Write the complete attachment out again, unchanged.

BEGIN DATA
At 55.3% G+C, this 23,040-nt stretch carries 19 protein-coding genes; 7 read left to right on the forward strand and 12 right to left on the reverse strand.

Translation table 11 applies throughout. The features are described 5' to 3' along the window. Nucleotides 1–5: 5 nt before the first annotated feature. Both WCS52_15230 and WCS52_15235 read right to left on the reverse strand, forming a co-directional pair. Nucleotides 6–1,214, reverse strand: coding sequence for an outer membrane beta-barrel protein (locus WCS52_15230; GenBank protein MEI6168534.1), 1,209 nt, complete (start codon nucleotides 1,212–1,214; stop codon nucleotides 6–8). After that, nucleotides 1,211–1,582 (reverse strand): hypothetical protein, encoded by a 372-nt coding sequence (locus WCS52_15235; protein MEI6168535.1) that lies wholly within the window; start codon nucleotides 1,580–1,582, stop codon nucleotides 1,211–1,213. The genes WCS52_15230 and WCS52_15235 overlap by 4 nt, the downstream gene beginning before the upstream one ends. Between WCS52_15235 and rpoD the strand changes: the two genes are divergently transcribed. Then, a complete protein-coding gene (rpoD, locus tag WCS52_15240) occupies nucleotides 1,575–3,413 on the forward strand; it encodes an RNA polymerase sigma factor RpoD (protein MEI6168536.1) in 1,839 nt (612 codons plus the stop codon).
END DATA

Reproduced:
At 55.3% G+C, this 23,040-nt stretch carries 19 protein-coding genes; 7 read left to right on the forward strand and 12 right to left on the reverse strand.

Translation table 11 applies throughout. The features are described 5' to 3' along the window. Nucleotides 1–5: 5 nt before the first annotated feature. Both WCS52_15230 and WCS52_15235 read right to left on the reverse strand, forming a co-directional pair. Nucleotides 6–1,214, reverse strand: coding sequence for an outer membrane beta-barrel protein (locus WCS52_15230; GenBank protein MEI6168534.1), 1,209 nt, complete (start codon nucleotides 1,212–1,214; stop codon nucleotides 6–8). After that, nucleotides 1,211–1,582 (reverse strand): hypothetical protein, encoded by a 372-nt coding sequence (locus WCS52_15235; protein MEI6168535.1) that lies wholly within the window; start codon nucleotides 1,580–1,582, stop codon nucleotides 1,211–1,213. The genes WCS52_15230 and WCS52_15235 overlap by 4 nt, the downstream gene beginning before the upstream one ends. Between WCS52_15235 and rpoD the strand changes: the two genes are divergently transcribed. Then, a complete protein-coding gene (rpoD, locus tag WCS52_15240) occupies nucleotides 1,575–3,413 on the forward strand; it encodes an RNA polymerase sigma factor RpoD (protein MEI6168536.1) in 1,839 nt (612 codons plus the stop codon).